• FR
  • Double Overcut

    by Ariel Frailich

    The Double Undercut (described, uncredited, in “The Card Magic of LePaul” and in “Stars of Magic”) is a technique commonly used to transfer one or several cards from the top of the deck to the bottom. You hold a break beneath the cards to be transferred, cut about half the cards from bottom to top while retaining the break, then you cut at the break and complete the cut. Simple, elegant, and above suspicion.

    Its counterpart, the Reverse Double Undercut (credited to Bob Haskell in Alton Sharpe’s “Expert Card Conjuring”), is designed to accomplish the opposite: transferring one or several cards from the bottom to the top. It uses the Double Undercut technique, but in order to have cards to cut, the move has to be ‘primed’ with a preliminary Swivel Cut. To wit: you hold a break above the cards to be transferred, Swivel Cut at least half the deck  and place this portion on the bottom while maintaining the break, then do the Double Undercut, first cutting about half the cards below the break to the top, then cutting to the break and completing the cut.

    Although the Reverse Double Undercut is a laudable effort, it destroys the elegance of the Double Undercut, in my view. If you observe the motions, you see cards being cut from top to bottom, immediately followed by cards being cut from bottom to top. In other words, the first undercut appears to undo what the Swivel Cut accomplished. This is illogical.

    In 1995, I returned to magic after a decade-long absence and started to revisit some basic techniques. As I played with the Reverse Double Undercut, I wondered: what happens if I try to cut the deck and complete the cut while holding a break above the bottom card? The answer was painfully obvious: I bruise my left fingers. Or at least, they get in the way of placing the cut-off portion on the bottom. And I can’t open them, because then I’d lose the br–

    Epiphany. Move the break to the other side of the deck — to the thumb side instead of the little finger side.

    Greek break.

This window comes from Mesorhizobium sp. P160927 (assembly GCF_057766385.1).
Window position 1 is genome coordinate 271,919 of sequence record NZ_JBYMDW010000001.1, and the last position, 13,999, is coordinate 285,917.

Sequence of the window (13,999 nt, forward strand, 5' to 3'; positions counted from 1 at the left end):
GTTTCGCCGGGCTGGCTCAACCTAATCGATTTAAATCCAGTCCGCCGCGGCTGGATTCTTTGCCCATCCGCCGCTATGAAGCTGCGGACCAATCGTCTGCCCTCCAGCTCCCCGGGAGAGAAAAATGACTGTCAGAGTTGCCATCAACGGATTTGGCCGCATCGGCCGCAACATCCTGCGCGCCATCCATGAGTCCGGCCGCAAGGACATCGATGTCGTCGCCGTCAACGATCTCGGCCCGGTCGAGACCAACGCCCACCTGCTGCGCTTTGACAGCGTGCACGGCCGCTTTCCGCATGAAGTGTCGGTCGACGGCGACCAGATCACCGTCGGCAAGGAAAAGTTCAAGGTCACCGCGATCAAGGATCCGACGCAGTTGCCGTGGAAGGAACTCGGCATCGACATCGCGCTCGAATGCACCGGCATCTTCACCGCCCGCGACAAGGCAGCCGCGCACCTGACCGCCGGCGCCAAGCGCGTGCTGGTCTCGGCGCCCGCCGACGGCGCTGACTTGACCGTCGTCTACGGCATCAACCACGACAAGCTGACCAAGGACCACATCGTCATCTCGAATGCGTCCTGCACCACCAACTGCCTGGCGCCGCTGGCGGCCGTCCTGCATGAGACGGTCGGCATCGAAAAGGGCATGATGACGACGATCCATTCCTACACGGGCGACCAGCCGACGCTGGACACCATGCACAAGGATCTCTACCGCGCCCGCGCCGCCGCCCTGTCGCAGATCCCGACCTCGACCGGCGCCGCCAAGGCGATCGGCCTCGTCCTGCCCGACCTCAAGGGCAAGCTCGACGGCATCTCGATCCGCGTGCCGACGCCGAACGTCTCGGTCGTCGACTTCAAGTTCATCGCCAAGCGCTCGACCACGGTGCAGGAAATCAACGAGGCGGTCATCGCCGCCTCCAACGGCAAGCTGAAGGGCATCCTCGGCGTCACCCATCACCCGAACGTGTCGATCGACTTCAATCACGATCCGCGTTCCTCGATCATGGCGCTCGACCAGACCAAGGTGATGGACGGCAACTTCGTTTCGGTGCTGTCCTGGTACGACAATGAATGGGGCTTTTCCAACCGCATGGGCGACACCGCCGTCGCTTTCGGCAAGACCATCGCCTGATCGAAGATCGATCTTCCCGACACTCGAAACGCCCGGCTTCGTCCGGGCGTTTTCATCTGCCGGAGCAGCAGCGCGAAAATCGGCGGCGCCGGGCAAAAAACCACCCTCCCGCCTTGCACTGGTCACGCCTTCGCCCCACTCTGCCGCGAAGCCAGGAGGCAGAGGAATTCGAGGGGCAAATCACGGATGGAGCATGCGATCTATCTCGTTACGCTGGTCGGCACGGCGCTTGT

Simple and obvious. And elegant, too, because it makes the technique look virtually identical to the Double Undercut.

    Start by holding the deck in left hand dealing grip and get a break above the bottom card. In the act of squaring the deck with both hands, pull all the cards above the break slightly upward with your right thumb, then lower them again, trapping a fold of flesh at the base of the thumb between the bottom card and the remainder of the deck.

    Lift off about half the cards above the break with your right hand. Open the left fingers; the left-hand portion is held in place by downward pressure from the thumb and the tip of the first finger against the outer right corner. You shouldn’t have to do anything extra to maintain the break, but you may have to play with its size to get it right for your hand and grip.

    Place the cut-off portion on the bottom and gently align it with the card below the break as you square the deck. Be careful not to create a second break between the original bottom card and the cards below it.

    Continue by lifting the cards above the break, placing this portion on the bottom, and squaring the deck. The motions should be identical to the first cut.

    And voila! The card originally on the bottom is now on top. The sequence looks almost exactly like a Double Undercut and only requires a little bit more care in execution. And just like the Double Undercut, you can use it to transfer multiple cards as easily as a single card. Enjoy!






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